Quantum Break and it’s Inability to Run at 1080p

Quantum Break is an upcoming action-adventure third-person-shooter created by Remedy Entertainment, creators of such titles as Alan Wake and Max Payne, set to be released exclusively on Xbox One in April, 2016. The game has recently been sent out in demo version to a number of content creators and gaming news websites, and one in particular, “Digital Foundry”, analyzed the game’s pixel count per screen and found that despite Remedy’s claims that the game will run natively at 1080p, the game actually has only been seen performing in 720p.

For many people, the difference between 720p and 1080p is not something that they often notice or point out. However, when it comes to the PC gaming crowd and hardcore movie buffs, they will always notice the tiny discrepancies in screen “crispness” in the same way an audiophile will always know if a music file is in MP3 or OGG format. However, these changes are quite small – some games and movies even use other methods to achieve a 1080p look while technically only running at 720p, like MSAA or Anti-aliasing to smooth out the picture.

Some gamers are in an uproar, using this moment to attack Microsoft for not delivering on their “4K resolution games” promise they made when the Xbox One was first announced. Others are using the event to point out and laugh at console gaming in general, claiming this generation of consoles is barely a step up over the last generation. These people often will value games more for how graphically intensive they are than for what the actual gameplay consists of. For instance, the popular first-person-shooter Crysis was touted, on release, to be the best looking, most difficult to run game ever. People flocked to buy the game, to test their PC’s strengths, and many most likely used this as an excuse to upgrade their computer. In reality, despite the graphics, the game was ultimately mediocre, not having much to differentiate it in terms of gameplay compared to other modern and even slightly dates shooters. One of the top-rated first-person-shooters of all time, Half-Life 2, was almost never hailed for how amazing the game looked, and more for how fluidly it played and the story it presented.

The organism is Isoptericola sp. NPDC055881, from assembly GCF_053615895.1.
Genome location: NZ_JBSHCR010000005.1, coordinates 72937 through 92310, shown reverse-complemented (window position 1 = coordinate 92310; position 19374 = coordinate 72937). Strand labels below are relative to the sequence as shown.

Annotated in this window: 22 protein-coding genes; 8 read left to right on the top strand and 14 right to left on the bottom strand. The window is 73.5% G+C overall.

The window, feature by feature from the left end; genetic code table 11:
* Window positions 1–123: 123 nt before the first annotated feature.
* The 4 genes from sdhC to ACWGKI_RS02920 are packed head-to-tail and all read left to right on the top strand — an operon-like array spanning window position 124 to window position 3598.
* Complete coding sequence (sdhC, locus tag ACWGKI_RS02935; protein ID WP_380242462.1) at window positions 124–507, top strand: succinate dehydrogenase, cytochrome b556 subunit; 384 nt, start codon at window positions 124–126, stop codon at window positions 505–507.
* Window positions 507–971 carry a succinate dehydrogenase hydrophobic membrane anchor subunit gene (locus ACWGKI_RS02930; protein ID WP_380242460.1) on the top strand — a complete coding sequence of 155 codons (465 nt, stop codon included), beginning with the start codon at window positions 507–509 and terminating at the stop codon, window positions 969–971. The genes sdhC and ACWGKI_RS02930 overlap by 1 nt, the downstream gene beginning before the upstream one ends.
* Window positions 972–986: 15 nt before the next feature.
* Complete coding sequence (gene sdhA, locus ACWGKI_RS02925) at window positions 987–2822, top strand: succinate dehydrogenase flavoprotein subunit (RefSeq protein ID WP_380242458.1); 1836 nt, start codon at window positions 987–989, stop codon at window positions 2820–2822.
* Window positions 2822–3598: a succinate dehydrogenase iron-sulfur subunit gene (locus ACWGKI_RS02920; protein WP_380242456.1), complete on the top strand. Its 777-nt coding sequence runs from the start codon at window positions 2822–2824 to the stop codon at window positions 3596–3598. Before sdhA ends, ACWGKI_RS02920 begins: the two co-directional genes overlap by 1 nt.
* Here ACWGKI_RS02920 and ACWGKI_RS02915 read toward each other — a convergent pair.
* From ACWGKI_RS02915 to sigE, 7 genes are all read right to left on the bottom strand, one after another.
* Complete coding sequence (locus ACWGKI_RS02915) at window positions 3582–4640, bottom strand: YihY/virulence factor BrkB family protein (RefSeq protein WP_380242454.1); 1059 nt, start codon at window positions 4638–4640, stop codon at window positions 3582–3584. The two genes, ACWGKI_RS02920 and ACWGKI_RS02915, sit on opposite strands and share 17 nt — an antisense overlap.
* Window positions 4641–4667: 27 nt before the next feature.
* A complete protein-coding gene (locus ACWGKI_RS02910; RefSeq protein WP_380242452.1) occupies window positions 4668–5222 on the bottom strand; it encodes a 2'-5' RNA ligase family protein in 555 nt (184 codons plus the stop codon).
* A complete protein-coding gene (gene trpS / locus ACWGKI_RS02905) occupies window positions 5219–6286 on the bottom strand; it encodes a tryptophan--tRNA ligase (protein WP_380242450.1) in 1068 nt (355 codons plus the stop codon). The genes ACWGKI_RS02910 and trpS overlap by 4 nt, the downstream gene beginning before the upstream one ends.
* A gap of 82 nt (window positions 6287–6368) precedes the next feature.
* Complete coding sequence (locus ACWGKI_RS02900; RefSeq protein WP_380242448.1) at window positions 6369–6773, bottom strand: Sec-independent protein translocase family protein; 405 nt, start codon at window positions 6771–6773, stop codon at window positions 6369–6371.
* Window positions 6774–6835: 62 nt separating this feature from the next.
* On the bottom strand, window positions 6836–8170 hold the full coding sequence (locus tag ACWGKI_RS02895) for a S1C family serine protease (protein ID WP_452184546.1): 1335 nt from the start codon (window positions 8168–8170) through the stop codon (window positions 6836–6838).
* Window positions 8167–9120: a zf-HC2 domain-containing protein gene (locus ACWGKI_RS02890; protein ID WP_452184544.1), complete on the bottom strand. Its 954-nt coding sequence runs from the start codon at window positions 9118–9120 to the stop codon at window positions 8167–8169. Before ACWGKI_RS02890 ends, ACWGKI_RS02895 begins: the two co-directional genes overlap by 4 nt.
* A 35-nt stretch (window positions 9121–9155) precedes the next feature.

Overall, Remedy has been a studio that has consistently released games of a high quality, and I doubt Quantum Break will break that mold. When the game releases, I’m sure many of these people using it as an excuse to launch an attack will still purchase the game, or they never were even going to buy it in the first place. Remedy’s last game, Alan Wake, also had a resolution lower than 720p and used scaling tricks to make the game look better, and that game sold very well and got high praise from critics. Never judge a game by it’s screenshots, as that’s how you end up purchasing beautifully detailed, but ultimately painfully boring or mediocre games.

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